What Google Docs Means for the Law
Wired GC has two posts on Google Docs that merit review. (Full disclosure: My husband works for Google, though not on this product, and even my sixth-grade daughter uses Google docs to edit a newspaper that she runs with some friends outside of school). If you're not familiar with Google Docs and how it works, this post from Wired GC offers a neat and simple explanatory video.
But why should you care about Google Docs or other open source, collaborative applications, for that matter? Wired GC responds here. He writes that Google Docs may make some users question why they've been paying so much for complicated collaborative software that Google has made available for free. And by making this application available at no charge, people become more comfortable with "software-as-a-service." Finally, Wired GC concludes:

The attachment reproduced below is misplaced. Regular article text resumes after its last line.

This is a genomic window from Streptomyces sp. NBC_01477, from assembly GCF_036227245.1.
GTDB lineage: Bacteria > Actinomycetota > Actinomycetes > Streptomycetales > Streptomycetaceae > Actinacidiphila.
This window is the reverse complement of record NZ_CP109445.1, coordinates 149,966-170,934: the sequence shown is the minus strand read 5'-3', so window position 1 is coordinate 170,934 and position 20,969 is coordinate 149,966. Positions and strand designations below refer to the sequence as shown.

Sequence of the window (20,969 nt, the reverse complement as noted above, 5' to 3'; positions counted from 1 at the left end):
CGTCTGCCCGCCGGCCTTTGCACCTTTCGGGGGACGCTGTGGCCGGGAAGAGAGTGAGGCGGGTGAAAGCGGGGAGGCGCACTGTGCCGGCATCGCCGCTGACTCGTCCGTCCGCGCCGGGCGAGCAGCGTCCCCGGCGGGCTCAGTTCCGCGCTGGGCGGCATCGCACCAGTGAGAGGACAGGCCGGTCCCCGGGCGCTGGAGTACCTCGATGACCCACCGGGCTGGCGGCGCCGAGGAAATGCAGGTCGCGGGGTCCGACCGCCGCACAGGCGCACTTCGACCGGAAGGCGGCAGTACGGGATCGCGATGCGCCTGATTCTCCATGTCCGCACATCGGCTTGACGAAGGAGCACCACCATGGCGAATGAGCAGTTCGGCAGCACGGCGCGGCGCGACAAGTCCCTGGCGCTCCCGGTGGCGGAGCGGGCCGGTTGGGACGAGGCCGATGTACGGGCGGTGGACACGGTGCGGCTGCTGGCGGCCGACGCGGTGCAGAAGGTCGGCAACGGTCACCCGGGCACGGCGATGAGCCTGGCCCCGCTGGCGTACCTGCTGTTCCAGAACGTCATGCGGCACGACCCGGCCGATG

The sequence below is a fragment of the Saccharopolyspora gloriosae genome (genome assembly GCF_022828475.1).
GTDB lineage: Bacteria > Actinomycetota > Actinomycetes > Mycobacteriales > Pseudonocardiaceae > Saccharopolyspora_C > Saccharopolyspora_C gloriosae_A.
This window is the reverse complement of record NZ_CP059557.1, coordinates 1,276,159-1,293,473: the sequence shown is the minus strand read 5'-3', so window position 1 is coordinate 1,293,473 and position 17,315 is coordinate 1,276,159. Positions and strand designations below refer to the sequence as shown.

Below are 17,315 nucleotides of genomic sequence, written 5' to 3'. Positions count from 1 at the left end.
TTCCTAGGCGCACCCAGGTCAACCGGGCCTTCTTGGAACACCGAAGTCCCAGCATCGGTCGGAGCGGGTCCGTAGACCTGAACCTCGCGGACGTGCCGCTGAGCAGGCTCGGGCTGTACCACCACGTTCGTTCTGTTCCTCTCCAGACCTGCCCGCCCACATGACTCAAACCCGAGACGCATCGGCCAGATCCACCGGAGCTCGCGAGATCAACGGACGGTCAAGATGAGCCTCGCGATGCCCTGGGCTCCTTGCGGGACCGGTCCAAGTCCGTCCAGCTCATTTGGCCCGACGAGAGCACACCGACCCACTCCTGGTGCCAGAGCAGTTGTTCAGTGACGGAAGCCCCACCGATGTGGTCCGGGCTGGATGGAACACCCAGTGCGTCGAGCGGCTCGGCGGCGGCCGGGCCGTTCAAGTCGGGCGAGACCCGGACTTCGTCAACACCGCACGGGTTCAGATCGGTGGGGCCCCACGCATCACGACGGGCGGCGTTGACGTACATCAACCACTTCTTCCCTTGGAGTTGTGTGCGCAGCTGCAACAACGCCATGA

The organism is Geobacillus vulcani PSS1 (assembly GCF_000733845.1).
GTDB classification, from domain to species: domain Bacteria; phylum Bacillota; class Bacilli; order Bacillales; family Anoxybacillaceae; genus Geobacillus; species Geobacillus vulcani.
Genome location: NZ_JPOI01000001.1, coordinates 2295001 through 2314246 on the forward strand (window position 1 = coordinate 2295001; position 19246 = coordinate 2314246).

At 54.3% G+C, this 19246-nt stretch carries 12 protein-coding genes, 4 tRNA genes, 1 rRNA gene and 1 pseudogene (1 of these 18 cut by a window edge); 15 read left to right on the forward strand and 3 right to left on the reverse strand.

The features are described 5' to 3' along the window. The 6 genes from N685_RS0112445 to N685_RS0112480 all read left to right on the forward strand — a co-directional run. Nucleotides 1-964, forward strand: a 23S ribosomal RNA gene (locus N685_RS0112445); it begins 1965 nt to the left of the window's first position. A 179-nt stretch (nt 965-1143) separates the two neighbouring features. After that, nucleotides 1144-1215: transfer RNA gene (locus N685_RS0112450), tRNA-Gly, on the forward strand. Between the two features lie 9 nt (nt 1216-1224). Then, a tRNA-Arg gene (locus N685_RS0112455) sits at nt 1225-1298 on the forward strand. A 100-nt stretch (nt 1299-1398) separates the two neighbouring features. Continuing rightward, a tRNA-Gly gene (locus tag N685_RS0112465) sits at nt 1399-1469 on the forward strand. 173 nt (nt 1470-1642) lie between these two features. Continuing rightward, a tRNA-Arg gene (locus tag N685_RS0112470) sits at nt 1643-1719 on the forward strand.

Getting back to the law, note what is happening here. When you make working together easier, you don’t just do things better. You also do fewer things faster and therefore much cheaper. Much of the business model of the legal industry is based upon doing too many things slower.
Have you or your firm started exploring these kinds of collaboration tools? And is Wired GC right -- is the availability of fairly robust open source applications making lawyers rethink more costly models?
Posted by Carolyn Elefant on September 25, 2007 at 05:04 PM | Permalink
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